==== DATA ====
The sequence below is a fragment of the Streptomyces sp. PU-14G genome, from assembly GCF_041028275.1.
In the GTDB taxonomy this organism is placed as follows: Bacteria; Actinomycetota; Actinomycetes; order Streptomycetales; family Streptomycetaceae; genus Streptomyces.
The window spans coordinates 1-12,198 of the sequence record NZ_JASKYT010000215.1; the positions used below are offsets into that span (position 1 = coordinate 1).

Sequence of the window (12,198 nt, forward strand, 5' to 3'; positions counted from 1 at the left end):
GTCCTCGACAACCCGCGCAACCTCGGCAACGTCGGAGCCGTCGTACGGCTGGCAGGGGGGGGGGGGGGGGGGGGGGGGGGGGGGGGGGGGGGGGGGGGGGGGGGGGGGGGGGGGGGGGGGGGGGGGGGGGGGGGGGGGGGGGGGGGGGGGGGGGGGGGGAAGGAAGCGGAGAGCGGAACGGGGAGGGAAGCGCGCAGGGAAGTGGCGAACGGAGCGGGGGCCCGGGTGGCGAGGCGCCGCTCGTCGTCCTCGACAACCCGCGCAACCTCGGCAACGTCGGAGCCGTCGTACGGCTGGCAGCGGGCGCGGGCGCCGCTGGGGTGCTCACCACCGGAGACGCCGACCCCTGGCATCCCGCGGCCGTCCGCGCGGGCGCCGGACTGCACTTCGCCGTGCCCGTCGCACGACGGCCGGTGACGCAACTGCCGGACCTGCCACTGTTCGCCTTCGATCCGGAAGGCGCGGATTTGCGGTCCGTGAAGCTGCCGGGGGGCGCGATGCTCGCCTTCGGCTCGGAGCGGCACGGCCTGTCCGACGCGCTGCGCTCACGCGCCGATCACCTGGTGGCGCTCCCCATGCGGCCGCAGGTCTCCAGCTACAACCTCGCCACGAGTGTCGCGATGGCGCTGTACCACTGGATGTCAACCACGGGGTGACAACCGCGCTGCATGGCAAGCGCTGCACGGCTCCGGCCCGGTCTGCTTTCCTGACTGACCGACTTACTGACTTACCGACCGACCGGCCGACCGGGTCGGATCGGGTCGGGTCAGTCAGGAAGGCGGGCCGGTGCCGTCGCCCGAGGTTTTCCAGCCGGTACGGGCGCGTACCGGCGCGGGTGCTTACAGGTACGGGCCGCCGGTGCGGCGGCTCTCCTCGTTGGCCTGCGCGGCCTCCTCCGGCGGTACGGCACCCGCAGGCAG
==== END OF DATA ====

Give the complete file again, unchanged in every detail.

The sequence below is a fragment of the Streptomyces sp. PU-14G genome, from assembly GCF_041028275.1.
In the GTDB taxonomy this organism is placed as follows: Bacteria; Actinomycetota; Actinomycetes; order Streptomycetales; family Streptomycetaceae; genus Streptomyces.
The window spans coordinates 1-12,198 of the sequence record NZ_JASKYT010000215.1; the positions used below are offsets into that span (position 1 = coordinate 1).

Sequence of the window (12,198 nt, forward strand, 5' to 3'; positions counted from 1 at the left end):
GTCCTCGACAACCCGCGCAACCTCGGCAACGTCGGAGCCGTCGTACGGCTGGCAGGGGGGGGGGGGGGGGGGGGGGGGGGGGGGGGGGGGGGGGGGGGGGGGGGGGGGGGGGGGGGGGGGGGGGGGGGGGGGGGGGGGGGGGGGGGGGGGGGGGGGGGGAAGGAAGCGGAGAGCGGAACGGGGAGGGAAGCGCGCAGGGAAGTGGCGAACGGAGCGGGGGCCCGGGTGGCGAGGCGCCGCTCGTCGTCCTCGACAACCCGCGCAACCTCGGCAACGTCGGAGCCGTCGTACGGCTGGCAGCGGGCGCGGGCGCCGCTGGGGTGCTCACCACCGGAGACGCCGACCCCTGGCATCCCGCGGCCGTCCGCGCGGGCGCCGGACTGCACTTCGCCGTGCCCGTCGCACGACGGCCGGTGACGCAACTGCCGGACCTGCCACTGTTCGCCTTCGATCCGGAAGGCGCGGATTTGCGGTCCGTGAAGCTGCCGGGGGGCGCGATGCTCGCCTTCGGCTCGGAGCGGCACGGCCTGTCCGACGCGCTGCGCTCACGCGCCGATCACCTGGTGGCGCTCCCCATGCGGCCGCAGGTCTCCAGCTACAACCTCGCCACGAGTGTCGCGATGGCGCTGTACCACTGGATGTCAACCACGGGGTGACAACCGCGCTGCATGGCAAGCGCTGCACGGCTCCGGCCCGGTCTGCTTTCCTGACTGACCGACTTACTGACTTACCGACCGACCGGCCGACCGGGTCGGATCGGGTCGGGTCAGTCAGGAAGGCGGGCCGGTGCCGTCGCCCGAGGTTTTCCAGCCGGTACGGGCGCGTACCGGCGCGGGTGCTTACAGGTACGGGCCGCCGGTGCGGCGGCTCTCCTCGTTGGCCTGCGCGGCCTCCTCCGGCGGTACGGCACCCGCAGGCAG